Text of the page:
Asphalt and Politics: A History of the American Highway by Thomas L. Karnes

By Thomas L. Karnes

From animal paths to superhighways, transportation has been the spine of yankee enlargement and progress. This exam of the interstate street approach within the usa, and the forces that formed it, contains the advent of the auto, the great Roads circulate, and the Lincoln road organization. The e-book bargains an research of nation and federal highway investment, glossy road-building thoughts, and the successes and screw ups of the present road procedure.

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Before the TWO—WHERE THERE IS NO ROAD 27 The first Packard truck in a convoy of 28 enters McConnellsburg, Pennsylvania, en route from Detroit to Baltimore for shipment to France, December 1917 (State of Michigan). The Packard truck convoy enters Baltimore, having traveled 580 miles from Detroit (State of Michigan). 28 Asphalt and Politics armistice, 118,000 were purchased, provided by 216 different makers. General Motors sent 90 percent of its wartime production to the military — some 8,500 vehicles.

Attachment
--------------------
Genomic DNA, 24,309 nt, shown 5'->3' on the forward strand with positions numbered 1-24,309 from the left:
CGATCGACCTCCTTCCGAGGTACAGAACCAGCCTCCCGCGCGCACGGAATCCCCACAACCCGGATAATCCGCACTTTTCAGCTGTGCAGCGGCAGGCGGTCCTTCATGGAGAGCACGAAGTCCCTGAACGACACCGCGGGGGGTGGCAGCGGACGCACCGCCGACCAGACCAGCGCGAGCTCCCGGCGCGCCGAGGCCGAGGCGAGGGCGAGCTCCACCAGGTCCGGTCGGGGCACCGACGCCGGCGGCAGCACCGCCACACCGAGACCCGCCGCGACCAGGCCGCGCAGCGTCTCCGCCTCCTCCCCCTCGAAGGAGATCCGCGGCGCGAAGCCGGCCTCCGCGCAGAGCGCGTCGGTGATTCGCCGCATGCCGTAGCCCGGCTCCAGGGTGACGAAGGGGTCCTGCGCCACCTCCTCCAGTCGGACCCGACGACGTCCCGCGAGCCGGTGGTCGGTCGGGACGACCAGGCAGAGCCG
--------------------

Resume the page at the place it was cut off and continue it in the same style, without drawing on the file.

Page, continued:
That organization did not cave in to public opinion. One letter might serve to demonstrate. The writer was Gael S. Hoag, state LHA consul for Nevada and later field secretary upon the death of Henry Ostermann. Even the very stationery used by Hoag was designed to intimidate. His letterhead included two small maps of the road and a strong, black banner reading LINCOLN HIGHWAY, linking sketches of New York and San Francisco. The left margin included the names of the officers and directors, a who’s who of automotive executives.

In September of 1918 the trucks brought loads of pneumatic tires for airplanes from Boston to San Diego, taking three weeks. They returned almost immediately, bringing Arizona cotton back to Akron. The trip was becoming routine for the wellprepared. The venturesome, whether woman or man, civilian or military, in search of profit or fun, thoroughly probed the nation’s geography by car before 1920. They were but the precursors of millions. But in the first quarter of the twentieth century, every one of our drivers found the roads badly wanting.

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